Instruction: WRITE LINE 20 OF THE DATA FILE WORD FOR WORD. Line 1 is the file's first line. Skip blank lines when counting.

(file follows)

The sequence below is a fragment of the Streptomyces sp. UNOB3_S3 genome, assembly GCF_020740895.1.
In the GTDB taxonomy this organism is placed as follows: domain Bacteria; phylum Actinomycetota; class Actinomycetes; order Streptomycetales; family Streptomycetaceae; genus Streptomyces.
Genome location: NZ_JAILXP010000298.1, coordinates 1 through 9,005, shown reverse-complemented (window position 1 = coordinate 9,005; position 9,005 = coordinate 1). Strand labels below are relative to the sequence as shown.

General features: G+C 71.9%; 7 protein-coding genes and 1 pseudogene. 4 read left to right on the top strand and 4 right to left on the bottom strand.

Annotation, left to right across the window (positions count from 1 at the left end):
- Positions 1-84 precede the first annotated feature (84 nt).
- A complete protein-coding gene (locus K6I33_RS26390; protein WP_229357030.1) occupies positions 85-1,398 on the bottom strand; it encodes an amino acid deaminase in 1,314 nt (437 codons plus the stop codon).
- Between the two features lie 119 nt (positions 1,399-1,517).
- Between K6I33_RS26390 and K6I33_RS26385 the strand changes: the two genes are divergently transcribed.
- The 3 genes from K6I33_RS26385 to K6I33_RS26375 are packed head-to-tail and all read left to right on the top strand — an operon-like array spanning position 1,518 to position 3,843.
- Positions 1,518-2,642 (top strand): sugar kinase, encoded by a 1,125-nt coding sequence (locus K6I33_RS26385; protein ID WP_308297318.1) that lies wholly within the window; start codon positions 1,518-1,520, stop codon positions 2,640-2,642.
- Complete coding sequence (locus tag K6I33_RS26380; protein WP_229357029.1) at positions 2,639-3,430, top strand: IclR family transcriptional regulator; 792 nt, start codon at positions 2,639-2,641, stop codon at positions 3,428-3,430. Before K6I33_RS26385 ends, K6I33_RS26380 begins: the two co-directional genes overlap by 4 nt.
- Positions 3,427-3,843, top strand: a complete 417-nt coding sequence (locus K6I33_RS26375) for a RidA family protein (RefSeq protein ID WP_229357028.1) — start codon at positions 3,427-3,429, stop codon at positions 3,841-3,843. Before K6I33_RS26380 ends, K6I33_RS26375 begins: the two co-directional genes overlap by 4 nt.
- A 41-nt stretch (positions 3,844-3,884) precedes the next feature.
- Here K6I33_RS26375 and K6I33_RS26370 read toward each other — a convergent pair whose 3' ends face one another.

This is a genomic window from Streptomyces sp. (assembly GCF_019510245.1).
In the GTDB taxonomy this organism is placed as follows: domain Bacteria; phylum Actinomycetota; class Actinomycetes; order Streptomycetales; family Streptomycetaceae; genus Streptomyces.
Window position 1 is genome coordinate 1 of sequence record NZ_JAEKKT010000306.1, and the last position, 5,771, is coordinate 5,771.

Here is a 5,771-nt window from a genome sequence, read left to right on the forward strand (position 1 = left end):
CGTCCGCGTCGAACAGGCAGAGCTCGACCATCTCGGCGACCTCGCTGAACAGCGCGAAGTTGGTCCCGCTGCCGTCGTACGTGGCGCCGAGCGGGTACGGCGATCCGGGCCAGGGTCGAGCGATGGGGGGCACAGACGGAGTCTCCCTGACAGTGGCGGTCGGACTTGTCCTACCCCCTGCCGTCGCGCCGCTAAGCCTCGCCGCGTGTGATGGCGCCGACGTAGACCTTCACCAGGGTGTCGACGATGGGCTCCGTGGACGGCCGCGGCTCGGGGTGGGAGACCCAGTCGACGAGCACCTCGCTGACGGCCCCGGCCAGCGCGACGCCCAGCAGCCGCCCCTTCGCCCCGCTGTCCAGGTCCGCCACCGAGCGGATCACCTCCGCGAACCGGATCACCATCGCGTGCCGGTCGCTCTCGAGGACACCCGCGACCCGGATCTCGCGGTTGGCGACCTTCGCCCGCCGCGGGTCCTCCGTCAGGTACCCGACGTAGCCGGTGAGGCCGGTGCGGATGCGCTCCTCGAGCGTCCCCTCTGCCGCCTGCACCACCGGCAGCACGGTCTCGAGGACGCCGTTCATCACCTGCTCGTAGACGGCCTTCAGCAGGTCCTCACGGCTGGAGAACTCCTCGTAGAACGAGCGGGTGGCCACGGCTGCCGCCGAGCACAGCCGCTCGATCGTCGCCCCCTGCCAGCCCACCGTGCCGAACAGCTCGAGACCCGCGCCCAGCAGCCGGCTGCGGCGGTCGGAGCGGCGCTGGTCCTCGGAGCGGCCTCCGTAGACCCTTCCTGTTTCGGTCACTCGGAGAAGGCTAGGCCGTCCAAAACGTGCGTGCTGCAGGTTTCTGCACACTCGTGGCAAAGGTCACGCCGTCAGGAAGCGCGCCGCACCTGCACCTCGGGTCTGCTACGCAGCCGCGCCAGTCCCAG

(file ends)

CGTCCGCGTCGAACAGGCAGAGCTCGACCATCTCGGCGACCTCGCTGAACAGCGCGAAGTTGGTCCCGCTGCCGTCGTACGTGGCGCCGAGCGGGTACGGCGATCCGGGCCAGGGTCGAGCGATGGGGGGCACAGACGGAGTCTCCCTGACAGTGGCGGTCGGACTTGTCCTACCCCCTGCCGTCGCGCCGCTAAGCCTCGCCGCGTGTGATGGCGCCGACGTAGACCTTCACCAGGGTGTCGACGATGGGCTCCGTGGACGGCCGCGGCTCGGGGTGGGAGACCCAGTCGACGAGCACCTCGCTGACGGCCCCGGCCAGCGCGACGCCCAGCAGCCGCCCCTTCGCCCCGCTGTCCAGGTCCGCCACCGAGCGGATCACCTCCGCGAACCGGATCACCATCGCGTGCCGGTCGCTCTCGAGGACACCCGCGACCCGGATCTCGCGGTTGGCGACCTTCGCCCGCCGCGGGTCCTCCGTCAGGTACCCGACGTAGCCGGTGAGGCCGGTGCGGATGCGCTCCTCGAGCGTCCCCTCTGCCGCCTGCACCACCGGCAGCACGGTCTCGAGGACGCCGTTCATCACCTGCTCGTAGACGGCCTTCAGCAGGTCCTCACGGCTGGAGAACTCCTCGTAGAACGAGCGGGTGGCCACGGCTGCCGCCGAGCACAGCCGCTCGATCGTCGCCCCCTGCCAGCCCACCGTGCCGAACAGCTCGAGACCCGCGCCCAGCAGCCGGCTGCGGCGGTCGGAGCGGCGCTGGTCCTCGGAGCGGCCTCCGTAGACCCTTCCTGTTTCGGTCACTCGGAGAAGGCTAGGCCGTCCAAAACGTGCGTGCTGCAGGTTTCTGCACACTCGTGGCAAAGGTCACGCCGTCAGGAAGCGCGCCGCACCTGCACCTCGGGTCTGCTACGCAGCCGCGCCAGTCCCAG